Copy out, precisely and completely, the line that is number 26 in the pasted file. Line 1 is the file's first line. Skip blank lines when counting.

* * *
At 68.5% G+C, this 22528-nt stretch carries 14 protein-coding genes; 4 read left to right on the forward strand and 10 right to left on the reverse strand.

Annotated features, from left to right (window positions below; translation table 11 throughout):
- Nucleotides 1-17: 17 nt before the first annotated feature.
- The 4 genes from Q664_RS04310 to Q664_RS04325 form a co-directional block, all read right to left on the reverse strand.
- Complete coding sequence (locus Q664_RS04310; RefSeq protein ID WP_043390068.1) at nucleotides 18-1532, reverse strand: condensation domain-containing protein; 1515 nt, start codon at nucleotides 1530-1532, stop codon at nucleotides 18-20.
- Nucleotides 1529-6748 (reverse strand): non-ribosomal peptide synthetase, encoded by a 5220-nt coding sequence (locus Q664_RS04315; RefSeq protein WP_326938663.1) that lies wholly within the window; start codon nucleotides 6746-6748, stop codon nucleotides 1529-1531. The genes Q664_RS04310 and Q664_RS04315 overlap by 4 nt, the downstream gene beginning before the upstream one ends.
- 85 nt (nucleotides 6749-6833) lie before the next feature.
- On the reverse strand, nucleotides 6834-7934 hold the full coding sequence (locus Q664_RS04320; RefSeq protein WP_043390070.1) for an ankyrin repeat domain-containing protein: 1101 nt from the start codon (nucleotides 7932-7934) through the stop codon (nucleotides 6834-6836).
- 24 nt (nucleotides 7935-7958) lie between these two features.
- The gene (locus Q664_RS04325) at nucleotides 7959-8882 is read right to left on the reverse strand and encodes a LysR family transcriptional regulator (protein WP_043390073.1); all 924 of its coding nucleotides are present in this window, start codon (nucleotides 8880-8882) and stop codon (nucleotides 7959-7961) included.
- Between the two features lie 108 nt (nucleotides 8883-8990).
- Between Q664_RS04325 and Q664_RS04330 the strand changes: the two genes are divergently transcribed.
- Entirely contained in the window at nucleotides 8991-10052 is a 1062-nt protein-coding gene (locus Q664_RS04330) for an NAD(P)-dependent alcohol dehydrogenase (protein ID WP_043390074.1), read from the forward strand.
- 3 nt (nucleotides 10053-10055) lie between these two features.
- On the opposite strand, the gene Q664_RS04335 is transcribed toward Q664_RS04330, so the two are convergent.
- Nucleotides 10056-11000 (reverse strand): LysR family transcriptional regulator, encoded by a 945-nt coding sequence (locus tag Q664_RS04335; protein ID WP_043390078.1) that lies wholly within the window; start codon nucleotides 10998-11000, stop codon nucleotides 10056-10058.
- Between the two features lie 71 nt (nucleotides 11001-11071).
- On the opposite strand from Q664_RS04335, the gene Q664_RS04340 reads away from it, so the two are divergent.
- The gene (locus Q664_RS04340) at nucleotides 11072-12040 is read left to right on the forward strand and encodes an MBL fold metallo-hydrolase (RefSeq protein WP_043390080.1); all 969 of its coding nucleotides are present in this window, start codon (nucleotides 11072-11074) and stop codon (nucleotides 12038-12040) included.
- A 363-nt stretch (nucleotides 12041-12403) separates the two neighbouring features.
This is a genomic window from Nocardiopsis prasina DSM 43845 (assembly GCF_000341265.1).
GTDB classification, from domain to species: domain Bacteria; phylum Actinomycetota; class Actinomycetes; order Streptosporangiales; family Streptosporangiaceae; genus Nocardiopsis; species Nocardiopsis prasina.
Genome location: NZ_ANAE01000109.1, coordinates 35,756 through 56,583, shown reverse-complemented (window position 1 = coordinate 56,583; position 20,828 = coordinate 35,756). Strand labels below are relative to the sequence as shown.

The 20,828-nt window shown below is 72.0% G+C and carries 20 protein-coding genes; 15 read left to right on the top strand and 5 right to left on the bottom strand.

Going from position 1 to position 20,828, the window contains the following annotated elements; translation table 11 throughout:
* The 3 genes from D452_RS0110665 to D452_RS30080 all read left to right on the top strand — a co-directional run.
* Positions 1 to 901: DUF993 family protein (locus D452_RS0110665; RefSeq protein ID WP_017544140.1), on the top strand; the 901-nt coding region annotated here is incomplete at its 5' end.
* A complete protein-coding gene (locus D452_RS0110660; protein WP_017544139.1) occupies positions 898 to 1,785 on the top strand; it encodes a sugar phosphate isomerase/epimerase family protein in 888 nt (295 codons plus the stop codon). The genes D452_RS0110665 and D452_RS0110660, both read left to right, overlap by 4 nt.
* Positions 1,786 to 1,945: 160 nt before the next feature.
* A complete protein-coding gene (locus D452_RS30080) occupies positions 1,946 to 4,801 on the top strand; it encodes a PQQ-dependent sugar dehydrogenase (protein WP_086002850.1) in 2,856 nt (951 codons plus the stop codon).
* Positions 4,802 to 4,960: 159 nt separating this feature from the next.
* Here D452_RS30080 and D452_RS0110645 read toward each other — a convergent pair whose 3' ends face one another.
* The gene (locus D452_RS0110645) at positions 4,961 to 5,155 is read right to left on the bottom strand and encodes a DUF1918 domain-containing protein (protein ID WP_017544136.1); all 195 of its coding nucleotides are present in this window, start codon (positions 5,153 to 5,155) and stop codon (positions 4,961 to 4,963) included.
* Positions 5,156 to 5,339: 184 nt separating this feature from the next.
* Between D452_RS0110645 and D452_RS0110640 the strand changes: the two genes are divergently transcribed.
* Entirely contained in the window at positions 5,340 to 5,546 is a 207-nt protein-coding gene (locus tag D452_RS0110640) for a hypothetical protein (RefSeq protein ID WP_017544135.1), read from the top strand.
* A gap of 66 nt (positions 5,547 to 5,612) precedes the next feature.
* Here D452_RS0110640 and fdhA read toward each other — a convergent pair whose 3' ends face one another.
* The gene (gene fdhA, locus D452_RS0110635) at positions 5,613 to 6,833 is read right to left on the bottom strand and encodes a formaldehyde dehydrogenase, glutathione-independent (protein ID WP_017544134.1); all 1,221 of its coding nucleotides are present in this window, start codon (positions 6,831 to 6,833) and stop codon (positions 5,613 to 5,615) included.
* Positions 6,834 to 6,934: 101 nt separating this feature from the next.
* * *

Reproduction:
* The 3 genes from D452_RS0110665 to D452_RS30080 all read left to right on the top strand — a co-directional run.